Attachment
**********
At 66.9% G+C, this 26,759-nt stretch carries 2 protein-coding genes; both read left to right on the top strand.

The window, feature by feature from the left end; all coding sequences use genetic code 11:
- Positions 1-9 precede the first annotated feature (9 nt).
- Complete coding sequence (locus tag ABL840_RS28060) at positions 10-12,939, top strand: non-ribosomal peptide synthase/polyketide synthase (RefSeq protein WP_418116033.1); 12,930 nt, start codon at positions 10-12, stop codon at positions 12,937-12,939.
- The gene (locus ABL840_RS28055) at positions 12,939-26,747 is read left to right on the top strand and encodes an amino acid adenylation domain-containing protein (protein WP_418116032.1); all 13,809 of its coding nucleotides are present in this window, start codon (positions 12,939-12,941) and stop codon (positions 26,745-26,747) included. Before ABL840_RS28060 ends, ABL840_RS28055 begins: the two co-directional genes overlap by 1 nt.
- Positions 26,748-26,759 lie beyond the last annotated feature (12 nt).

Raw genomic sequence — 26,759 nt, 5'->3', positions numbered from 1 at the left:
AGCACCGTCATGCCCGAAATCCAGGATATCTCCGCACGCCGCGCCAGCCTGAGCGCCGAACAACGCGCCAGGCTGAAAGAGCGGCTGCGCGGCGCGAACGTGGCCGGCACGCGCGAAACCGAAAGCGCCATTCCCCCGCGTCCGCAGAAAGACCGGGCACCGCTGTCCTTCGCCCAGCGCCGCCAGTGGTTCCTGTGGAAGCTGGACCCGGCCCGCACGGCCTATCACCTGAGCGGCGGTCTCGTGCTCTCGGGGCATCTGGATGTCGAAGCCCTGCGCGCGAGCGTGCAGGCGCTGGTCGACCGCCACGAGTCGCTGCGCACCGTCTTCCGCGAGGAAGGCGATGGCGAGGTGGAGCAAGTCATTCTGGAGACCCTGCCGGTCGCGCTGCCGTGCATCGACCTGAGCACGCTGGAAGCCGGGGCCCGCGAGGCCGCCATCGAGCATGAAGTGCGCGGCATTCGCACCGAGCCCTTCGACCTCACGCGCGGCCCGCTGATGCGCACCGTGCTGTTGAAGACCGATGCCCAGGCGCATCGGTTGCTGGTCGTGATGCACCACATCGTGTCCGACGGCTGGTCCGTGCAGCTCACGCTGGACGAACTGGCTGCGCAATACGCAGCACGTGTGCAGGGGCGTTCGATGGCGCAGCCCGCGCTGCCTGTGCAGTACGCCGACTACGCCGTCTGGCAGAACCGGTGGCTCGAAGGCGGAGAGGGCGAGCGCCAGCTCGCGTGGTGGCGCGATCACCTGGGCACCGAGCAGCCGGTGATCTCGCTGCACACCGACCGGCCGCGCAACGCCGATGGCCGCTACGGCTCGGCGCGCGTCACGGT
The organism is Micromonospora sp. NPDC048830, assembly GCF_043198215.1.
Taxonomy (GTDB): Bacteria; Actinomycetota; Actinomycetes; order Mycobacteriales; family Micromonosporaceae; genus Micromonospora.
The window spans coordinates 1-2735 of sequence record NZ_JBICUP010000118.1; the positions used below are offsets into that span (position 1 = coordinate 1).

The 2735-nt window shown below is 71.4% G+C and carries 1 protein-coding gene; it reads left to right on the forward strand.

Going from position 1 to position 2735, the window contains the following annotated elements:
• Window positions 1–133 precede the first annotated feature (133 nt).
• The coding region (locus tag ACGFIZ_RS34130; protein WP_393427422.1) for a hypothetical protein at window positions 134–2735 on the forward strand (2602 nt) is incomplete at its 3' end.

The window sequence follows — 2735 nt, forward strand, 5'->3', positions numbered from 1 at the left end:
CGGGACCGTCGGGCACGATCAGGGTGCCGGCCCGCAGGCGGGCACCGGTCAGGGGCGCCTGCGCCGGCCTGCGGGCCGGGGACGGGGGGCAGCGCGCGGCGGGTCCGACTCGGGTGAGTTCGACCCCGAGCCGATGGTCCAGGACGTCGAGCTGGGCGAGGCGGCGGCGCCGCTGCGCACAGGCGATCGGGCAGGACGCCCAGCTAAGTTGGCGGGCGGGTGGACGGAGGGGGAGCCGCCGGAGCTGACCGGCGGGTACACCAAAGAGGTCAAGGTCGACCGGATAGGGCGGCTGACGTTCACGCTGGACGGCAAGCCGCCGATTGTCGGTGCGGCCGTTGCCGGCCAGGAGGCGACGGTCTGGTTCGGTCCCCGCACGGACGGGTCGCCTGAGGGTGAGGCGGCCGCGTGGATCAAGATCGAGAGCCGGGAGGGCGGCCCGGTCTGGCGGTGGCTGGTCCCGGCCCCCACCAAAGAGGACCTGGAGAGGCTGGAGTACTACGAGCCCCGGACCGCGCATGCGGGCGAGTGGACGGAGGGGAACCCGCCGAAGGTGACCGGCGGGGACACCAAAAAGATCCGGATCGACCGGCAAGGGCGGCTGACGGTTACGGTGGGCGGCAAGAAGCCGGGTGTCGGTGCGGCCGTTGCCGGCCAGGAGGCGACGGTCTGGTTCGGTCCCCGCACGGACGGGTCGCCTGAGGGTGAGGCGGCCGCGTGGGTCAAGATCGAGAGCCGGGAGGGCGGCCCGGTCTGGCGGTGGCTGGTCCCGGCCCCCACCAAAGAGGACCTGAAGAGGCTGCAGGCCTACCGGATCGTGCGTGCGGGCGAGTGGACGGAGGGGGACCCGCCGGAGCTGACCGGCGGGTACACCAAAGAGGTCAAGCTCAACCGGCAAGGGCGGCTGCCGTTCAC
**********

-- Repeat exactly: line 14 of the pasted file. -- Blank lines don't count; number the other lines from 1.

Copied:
• Window positions 1–133 precede the first annotated feature (133 nt).